Editorial: Earmarks? Send ’em on
The $410 billion federal spending bill signed by President Obama on Wednesday is Washington at its worst ó a pork-laden monstrosity of a plan that includes more than 8,000 earmarks ó or pet legislative projects ó totaling $8 billion.
It’s just the sort of thing Obama the candidate promised to change ó to banish “the old ways of doing business” ó and he says he still has every intention of doing that … in the next budget cycle. Taxpayers will be watching to see if he is, in fact, able to resist the deeply entrenched tendency of Washington lawmakers to bloviate about wasteful spending while privately lobbying to slip in favored projects for the constituents back home. It’s the political equivalent of telling others to eat their veggies and drink skim milk while secretly indulging in high-cholesterol steaks and Häagen-Dazs.
In this case, we can at least have the satisfaction of knowing that some of the pork will be on our plates here in Rowan County. Among those much-reviled earmarks are several N.C. projects, including a $2 million grant for improvements at the Rowan County airport. Former Sen. Elizabeth Dole promised this would be forthcoming last August, and now her successor, Sen. Kay Hagan, will preside over the actual delivery of the funds. Another earmark, courtesy of Rep. Robin Hayes, designates $925,000 for a railroad crossing bridge in Kannapolis.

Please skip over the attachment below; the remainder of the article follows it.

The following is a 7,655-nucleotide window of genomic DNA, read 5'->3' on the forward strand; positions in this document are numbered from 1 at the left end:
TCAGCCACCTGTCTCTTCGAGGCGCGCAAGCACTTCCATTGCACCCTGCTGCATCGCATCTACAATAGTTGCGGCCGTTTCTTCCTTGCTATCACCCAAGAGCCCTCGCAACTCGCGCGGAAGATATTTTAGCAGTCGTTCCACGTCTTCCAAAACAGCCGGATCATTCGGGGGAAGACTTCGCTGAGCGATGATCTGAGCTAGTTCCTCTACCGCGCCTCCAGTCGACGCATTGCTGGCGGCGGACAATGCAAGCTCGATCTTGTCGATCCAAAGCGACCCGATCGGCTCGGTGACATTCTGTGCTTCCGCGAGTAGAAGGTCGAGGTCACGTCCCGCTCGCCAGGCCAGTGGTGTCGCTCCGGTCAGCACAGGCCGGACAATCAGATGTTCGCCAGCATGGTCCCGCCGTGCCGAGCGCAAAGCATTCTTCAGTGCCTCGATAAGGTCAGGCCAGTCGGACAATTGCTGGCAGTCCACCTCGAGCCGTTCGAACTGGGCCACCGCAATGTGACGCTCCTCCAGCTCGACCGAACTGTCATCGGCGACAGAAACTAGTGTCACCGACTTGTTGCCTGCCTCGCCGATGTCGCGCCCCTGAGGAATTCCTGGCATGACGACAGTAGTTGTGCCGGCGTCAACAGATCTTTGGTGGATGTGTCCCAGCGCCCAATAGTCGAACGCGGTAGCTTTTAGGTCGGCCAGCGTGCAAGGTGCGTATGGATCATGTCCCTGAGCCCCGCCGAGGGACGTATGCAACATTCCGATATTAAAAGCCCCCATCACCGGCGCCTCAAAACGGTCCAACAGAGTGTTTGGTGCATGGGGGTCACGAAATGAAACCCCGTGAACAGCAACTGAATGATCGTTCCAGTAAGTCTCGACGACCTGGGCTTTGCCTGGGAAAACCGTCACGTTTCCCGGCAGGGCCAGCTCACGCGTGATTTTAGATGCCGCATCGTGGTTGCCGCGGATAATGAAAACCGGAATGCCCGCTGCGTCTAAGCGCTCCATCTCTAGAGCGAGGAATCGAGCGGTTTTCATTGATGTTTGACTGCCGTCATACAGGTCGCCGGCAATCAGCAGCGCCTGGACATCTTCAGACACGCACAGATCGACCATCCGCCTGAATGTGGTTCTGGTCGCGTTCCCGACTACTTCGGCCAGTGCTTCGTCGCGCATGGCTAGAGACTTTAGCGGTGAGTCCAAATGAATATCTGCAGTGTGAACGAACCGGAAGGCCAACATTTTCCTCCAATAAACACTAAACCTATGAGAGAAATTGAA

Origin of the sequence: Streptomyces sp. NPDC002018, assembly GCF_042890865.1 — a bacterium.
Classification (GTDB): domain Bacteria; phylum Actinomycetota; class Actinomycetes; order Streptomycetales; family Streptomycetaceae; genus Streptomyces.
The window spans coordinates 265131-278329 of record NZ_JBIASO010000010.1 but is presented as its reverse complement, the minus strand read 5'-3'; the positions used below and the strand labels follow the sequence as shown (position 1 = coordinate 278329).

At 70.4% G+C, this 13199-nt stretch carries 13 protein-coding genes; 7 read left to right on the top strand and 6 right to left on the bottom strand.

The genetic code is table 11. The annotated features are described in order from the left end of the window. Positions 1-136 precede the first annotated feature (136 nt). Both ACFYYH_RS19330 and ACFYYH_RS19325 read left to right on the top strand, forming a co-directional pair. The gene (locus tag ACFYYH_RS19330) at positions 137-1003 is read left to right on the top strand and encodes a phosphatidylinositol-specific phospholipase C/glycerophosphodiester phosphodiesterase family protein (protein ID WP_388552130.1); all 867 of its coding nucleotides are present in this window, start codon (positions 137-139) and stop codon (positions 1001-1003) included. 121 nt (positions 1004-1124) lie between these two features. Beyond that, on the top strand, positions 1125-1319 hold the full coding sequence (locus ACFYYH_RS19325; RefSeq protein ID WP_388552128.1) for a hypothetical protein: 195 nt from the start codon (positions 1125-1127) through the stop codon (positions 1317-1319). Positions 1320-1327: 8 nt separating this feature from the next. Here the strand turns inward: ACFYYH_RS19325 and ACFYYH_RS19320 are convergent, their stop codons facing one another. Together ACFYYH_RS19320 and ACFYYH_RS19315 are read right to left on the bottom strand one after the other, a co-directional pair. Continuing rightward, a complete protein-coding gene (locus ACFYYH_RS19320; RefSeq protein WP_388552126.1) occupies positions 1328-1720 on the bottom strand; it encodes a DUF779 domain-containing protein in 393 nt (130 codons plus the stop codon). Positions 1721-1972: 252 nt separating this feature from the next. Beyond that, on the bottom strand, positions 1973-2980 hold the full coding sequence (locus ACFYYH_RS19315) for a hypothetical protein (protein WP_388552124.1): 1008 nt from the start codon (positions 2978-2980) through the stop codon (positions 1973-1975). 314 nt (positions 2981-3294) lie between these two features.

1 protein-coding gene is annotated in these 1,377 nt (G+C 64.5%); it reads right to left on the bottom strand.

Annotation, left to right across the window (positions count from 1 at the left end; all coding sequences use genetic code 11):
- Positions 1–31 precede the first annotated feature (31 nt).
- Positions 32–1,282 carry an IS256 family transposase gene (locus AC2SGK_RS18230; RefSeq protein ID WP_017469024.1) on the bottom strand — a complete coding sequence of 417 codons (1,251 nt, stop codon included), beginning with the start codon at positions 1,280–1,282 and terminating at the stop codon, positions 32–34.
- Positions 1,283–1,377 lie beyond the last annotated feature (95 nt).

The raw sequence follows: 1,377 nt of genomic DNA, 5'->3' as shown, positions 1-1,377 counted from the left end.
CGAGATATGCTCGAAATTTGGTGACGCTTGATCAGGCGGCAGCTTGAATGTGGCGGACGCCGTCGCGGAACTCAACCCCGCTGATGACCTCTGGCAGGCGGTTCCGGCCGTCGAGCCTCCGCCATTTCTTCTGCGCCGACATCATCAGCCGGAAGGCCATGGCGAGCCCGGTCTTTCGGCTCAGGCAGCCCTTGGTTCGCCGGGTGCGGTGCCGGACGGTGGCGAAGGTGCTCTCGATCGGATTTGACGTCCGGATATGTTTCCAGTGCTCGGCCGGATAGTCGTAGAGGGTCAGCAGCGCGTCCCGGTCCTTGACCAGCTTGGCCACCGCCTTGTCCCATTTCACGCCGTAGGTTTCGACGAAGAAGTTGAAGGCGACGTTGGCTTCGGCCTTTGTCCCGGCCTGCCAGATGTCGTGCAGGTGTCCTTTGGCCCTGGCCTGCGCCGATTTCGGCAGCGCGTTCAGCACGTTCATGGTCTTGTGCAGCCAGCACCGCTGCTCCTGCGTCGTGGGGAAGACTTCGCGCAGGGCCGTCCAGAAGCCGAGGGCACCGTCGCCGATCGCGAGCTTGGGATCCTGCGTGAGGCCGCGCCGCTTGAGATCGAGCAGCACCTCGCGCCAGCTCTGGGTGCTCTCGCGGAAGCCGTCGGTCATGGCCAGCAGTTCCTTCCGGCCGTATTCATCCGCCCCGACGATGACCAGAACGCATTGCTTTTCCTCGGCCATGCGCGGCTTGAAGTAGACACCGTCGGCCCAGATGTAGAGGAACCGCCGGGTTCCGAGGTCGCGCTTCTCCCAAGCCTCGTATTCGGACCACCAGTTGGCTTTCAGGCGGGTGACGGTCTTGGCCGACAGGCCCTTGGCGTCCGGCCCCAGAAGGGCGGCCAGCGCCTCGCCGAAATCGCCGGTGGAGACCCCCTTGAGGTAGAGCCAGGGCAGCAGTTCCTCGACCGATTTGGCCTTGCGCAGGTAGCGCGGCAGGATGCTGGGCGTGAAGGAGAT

We doubt that any state or local lawmaker is going to pull a Mark Sanford here and sent the money back. The South Carolina governor says he’s so disgusted with Washington budgeting practices (and stimulus packages) that he plans to return at least part of the funds his state is due to receive from the president’s economic-stimulus bill. While some earmarks appear to be of questionable merit ó cricket control in Utah? a trade center in Montana? ó the airport improvements and railroad crossing are worthwhile expenditures. The airport is one of Rowan’s most important marketing tools, local officials say, and the railroad overpass will make travel safer for motorists.
Of course, all the folks in Utah, Montana and the thousands of local jurisdictions benefitting from these earmarks could well make the same argument for their particular pet project. One person’s pork is another’s economic improvement plan. That’s why the many previous presidents who’ve vowed to clean up earmarks have failed to do so.
No matter how loudly politicians may proclaim their dislike of pork, they’re never reluctant to dish it out for the folks back home ó and claim credit for doing so.